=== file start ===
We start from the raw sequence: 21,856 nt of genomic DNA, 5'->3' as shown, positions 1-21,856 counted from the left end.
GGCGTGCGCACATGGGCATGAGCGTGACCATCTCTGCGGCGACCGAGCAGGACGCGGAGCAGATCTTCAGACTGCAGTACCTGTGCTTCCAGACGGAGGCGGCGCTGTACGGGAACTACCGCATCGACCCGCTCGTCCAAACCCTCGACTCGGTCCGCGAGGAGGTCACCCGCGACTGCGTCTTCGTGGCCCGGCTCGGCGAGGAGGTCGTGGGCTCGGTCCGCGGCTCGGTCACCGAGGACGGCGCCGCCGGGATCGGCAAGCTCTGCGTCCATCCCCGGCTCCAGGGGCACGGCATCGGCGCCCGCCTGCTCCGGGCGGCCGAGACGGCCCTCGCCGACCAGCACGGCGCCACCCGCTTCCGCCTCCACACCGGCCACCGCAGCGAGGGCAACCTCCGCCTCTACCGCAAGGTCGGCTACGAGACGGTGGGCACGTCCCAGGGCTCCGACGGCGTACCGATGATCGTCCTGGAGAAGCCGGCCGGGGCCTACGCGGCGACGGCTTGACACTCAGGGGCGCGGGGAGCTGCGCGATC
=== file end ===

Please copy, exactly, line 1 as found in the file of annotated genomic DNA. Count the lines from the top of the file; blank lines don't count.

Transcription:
We start from the raw sequence: 21,856 nt of genomic DNA, 5'->3' as shown, positions 1-21,856 counted from the left end.